It also comes with a web-snipping feature for a quick capture of online content, as well as a neat sharing tool for collaborative work or last minute proof-reads. Author Susan Froetschel has heard many students and writers called out for plagiarism that often began as a simple error in the note-taking process.

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Yager also emphasizes the impact of visual aids and suggests diagrams, illustrations, color highlighters, or any other kind of visual that helps you emphasize what is most important to remember.

“Whenever possible, review your notes within a few hours to edit and expand on the notes that you took in class,” says Hasmik Petrosian, manager of UNI-Prep Institute.

Save yourself hassle and potential plagiarism issues by immediately citing anything you add to your notes.

Froetschel recommends putting borrowed material in bright colors or strange fonts for an extra visual differentiation.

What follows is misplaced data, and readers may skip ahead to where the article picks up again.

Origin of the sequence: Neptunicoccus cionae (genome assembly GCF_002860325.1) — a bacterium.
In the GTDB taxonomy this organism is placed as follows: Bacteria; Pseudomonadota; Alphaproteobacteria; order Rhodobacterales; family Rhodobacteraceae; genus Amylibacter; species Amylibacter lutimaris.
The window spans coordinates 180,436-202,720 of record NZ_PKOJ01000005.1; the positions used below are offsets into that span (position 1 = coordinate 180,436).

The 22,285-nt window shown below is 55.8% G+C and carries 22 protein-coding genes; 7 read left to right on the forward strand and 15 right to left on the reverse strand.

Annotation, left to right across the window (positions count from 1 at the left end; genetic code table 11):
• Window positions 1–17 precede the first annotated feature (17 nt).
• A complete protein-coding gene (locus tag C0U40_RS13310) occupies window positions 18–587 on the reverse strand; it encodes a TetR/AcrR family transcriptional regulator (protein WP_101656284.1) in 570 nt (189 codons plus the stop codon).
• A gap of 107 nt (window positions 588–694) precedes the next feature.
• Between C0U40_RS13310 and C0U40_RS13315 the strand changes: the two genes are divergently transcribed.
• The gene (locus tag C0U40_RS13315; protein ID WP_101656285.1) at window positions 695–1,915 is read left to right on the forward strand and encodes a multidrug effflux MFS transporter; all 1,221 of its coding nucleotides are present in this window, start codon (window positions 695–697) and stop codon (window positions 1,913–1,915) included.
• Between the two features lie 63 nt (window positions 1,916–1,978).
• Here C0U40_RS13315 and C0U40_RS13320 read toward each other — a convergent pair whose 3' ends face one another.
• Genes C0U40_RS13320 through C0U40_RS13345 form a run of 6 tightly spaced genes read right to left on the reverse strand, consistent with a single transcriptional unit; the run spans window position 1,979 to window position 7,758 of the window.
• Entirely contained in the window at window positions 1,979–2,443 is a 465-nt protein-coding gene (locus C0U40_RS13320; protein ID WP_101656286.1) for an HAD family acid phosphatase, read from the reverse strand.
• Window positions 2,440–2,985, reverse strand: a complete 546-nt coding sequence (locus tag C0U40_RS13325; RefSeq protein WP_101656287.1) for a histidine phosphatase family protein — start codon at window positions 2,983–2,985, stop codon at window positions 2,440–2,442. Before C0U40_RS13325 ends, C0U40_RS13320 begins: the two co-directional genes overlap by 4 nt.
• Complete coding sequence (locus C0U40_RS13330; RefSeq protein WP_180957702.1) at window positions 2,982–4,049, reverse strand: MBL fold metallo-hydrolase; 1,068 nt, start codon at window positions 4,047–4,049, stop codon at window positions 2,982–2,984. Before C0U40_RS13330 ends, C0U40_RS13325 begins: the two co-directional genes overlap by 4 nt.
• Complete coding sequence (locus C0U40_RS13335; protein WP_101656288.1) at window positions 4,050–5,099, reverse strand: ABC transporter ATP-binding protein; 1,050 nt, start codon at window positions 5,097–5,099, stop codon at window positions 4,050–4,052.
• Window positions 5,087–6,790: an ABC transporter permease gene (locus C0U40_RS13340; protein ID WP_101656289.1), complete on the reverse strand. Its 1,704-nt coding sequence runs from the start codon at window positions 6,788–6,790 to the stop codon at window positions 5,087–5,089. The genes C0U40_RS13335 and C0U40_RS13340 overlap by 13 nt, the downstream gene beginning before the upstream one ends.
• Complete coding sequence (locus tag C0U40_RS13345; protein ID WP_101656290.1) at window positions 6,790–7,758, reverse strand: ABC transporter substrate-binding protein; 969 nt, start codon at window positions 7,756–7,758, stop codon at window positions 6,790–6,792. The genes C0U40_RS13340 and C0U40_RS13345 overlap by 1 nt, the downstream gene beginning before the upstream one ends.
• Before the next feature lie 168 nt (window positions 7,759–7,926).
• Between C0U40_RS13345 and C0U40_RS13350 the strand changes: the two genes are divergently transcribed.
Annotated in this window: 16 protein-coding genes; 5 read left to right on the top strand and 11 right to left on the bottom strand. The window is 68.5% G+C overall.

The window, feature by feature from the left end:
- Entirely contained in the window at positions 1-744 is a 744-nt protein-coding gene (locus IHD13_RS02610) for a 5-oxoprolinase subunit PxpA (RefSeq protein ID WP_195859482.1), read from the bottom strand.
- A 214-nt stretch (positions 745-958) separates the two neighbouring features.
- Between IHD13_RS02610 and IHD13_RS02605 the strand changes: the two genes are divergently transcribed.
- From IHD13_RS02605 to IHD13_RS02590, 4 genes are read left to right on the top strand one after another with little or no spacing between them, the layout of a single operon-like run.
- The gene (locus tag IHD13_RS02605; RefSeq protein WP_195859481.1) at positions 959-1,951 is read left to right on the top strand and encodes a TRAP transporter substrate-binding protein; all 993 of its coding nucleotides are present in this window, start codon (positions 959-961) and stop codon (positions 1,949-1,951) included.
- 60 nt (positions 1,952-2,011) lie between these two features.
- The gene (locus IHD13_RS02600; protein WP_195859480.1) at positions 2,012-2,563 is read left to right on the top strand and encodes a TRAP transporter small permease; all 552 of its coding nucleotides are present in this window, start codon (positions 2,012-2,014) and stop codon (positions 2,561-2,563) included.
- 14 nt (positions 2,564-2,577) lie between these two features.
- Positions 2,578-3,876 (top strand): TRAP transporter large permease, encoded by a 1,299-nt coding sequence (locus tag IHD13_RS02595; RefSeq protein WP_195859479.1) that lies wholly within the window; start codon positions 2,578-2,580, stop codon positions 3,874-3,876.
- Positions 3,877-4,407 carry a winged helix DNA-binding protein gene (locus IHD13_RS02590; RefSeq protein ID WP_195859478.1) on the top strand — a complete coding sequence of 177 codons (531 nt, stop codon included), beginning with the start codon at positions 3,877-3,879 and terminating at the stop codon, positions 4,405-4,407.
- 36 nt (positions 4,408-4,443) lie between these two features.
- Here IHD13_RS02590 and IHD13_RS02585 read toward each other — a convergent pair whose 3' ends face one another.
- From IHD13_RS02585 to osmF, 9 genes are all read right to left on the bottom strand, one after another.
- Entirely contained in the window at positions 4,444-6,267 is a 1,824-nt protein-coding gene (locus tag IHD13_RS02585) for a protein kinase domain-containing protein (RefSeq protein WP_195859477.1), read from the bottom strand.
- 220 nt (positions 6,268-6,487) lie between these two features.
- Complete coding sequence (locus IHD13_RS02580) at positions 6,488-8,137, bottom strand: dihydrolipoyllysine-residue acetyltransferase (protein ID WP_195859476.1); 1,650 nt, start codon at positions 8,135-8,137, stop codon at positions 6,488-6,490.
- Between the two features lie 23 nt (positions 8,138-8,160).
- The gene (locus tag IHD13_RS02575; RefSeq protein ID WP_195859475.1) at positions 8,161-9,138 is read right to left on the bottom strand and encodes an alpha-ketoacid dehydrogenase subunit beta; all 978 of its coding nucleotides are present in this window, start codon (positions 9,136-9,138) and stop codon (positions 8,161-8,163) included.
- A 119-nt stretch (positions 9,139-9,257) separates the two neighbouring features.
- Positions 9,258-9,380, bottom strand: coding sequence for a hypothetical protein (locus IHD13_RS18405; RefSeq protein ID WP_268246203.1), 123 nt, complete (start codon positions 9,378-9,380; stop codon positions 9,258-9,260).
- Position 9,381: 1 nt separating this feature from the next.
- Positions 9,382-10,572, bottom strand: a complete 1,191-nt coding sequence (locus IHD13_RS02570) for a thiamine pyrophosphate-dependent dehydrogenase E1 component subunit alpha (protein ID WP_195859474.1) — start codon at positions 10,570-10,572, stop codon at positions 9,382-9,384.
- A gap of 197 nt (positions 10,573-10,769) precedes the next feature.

Anyone attending college knows there is a barrage of information students are expected to keep straight.

You have a handful of classes, and each of those classes has a breakdown of units, schedules and readings, and by the time you think you’ve got the hang of it — a new semester starts, and the task of getting organized begins again.

Yager suggests dating your notes and numbering the pages to help you keep things in chronological order, and to help jog your memory of the class time you took notes from.

John Paul Engel of Project Be The Change advocates for taking notes by hand, but then typing them up at the end of the day.

Petrosian believes an extra scan and adjustment of the notes you just took will allow the material to really take root in your brain.